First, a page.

Onesmus Nana. Hangula
Namibia has a load demand of approximately 700 MW, with more than 60% of the power imported .
The power is imported mainly from South Africa, Zambia, Zimbabwe, and sometimes Mozambique.
Namibia has four power stations, namely Ruacana- Hydro (330MW), Van Eck – Coal (120MW), Paratus – Diesel (24MW), and Anixas – Diesel (22.5MW).
Furthermore, the 40% of power consumed by the Namibian load is generated locally by Nampower and local Independent Power Producers (IPPs).
In addition, the country has several solar plants and one wind farm, established under the Renewable Energy Feed In Tariff (REFIT) programme which was developed under the Ministry of Mines and Energy.
Although the local installed power generation capacity is over 500 MW, the facilities do not run at full capacity.
For instance, the Ruacana power station, due to climate reasons, has not been able to run at full capacity, and there were some years (around 2017) when the power station was not generating at all during the dry seasons.
The Van Eck power station does not run at full capacity as well, reason being that the facility is old and needs immediate maintenance.
The diesel power plants located in Walvis Bay do not operate 24 hours of the day.They are mainly used for emergencies to meet the demand when the country cannot acquire enough from its available generation, imports and IPPs.
For all these at hand, the country is unable to meet its power demand at the moment and left with only the option to import power.
There is an increase in power demand in the country yearly, at a rate of about 5%. The increase in power demand is experienced both in urban and rural areas.
To cater for areas distant from the grid, the Ministry of Mines and Energy established a Solar Revolving Fund (SRF), a fund that finances solar systems for rural dwellers through subsidised loans. The loan is repaid at a 5% fixed interest rate per annum over 5 years.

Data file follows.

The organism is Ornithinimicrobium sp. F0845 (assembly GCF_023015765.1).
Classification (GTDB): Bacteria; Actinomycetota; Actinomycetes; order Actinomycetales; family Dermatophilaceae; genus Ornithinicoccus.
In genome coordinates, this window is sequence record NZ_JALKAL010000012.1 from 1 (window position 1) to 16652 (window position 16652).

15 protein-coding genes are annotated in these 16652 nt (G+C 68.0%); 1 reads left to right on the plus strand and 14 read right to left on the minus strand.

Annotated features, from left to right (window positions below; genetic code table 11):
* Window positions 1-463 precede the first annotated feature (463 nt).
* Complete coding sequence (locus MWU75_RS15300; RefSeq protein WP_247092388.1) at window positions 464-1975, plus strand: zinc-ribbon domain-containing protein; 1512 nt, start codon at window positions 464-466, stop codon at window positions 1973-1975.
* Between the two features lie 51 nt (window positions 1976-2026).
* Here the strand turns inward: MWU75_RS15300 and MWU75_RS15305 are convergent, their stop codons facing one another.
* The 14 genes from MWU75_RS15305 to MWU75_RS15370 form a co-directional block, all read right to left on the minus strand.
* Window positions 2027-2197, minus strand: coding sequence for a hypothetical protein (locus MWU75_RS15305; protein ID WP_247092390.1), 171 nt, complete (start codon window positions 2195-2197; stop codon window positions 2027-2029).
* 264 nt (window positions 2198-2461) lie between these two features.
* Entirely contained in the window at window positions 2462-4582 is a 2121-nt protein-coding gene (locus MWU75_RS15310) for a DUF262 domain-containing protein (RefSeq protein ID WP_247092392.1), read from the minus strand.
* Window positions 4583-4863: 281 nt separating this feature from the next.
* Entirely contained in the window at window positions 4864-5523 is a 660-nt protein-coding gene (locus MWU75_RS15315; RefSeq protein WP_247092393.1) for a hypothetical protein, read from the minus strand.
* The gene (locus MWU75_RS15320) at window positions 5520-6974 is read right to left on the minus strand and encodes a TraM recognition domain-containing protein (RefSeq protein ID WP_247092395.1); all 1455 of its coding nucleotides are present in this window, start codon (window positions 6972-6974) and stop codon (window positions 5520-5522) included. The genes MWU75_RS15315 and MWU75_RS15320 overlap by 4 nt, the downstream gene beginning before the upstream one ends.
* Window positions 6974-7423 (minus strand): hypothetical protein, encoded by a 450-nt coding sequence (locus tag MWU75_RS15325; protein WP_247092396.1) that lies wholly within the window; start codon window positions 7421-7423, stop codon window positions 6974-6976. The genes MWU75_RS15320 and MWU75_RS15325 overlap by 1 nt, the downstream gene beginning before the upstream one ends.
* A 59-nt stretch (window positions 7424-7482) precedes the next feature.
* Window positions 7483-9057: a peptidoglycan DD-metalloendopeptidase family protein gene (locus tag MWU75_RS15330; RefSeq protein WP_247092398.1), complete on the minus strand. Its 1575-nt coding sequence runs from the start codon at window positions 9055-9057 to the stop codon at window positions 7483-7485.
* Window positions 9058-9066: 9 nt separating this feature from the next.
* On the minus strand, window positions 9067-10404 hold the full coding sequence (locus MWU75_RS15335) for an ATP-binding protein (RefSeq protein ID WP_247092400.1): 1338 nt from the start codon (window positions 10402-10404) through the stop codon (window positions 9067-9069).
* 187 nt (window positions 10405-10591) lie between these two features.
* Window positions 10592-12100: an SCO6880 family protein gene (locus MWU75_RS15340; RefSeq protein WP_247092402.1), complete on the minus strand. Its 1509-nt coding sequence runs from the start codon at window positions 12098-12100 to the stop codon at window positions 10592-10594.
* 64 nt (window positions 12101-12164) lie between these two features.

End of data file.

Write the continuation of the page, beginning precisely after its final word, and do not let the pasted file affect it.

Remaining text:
However, the solar systems ideal for business are not funded under the SRF programme.These systems cost around N$200 000.This discourages business set up in areas far from the grid.
Lastly, Namibia is unable to meet its power demand because energy consultants, energy officers, installers, and most stakeholders are focusing a lot on intermittent energy sources.Intermittent energy sources are mostly renewable energy sources, such as solar, wind, tidal, and so on.
They are really good sources because they do not cause pollution, they are available abundantly in Namibia, and they are fuel free.
They do not give out a lot of power to meet the power demand Namibia needs now, and for this, much research is taking place at the moment to make these technologies more efficient.
The improvements in efficiencies definitely come with cost.
This is why the Ombepo wind farm in Luderitz cost N$180 million, just for only 5MW.
Imagine we have 600MW national load, but 5MW is costing N$180 MW.
In addition, the 5 MW solar parks in Namibia are constructed at a cost of N$300 million and more.
Last year, a Battery Energy Storage System (BESS) was proposed at Omburu station in Namibia.It is an awesome initiation, which was never done on a huge scale even in advanced countries.The battery system cannot meet the demand of power deficit in Namibia. It will only help reduce imports at night.
Although green hydrogen is a good initiation, GH2 has only the potential of creating jobs and not helping Namibia with its energy problems.We need to understand that Namibia, in the deal of GH2, will only produce Hydrogen and export it to Europe and America.
Namibia itself will not make use of the Hydrogen.
We do not even have fuel cells in place to make use of hydrogen, we also do not have the skills required to handle challenges such as heat and environmental impacts associated with fuel cells in which hydrogen is turned into water and gives off electricity.
Until Namibia gets its own reliable power generation system, investors will not be attracted to our country. Onesmus Nana. Hangula | B.Sc Electrical Engineering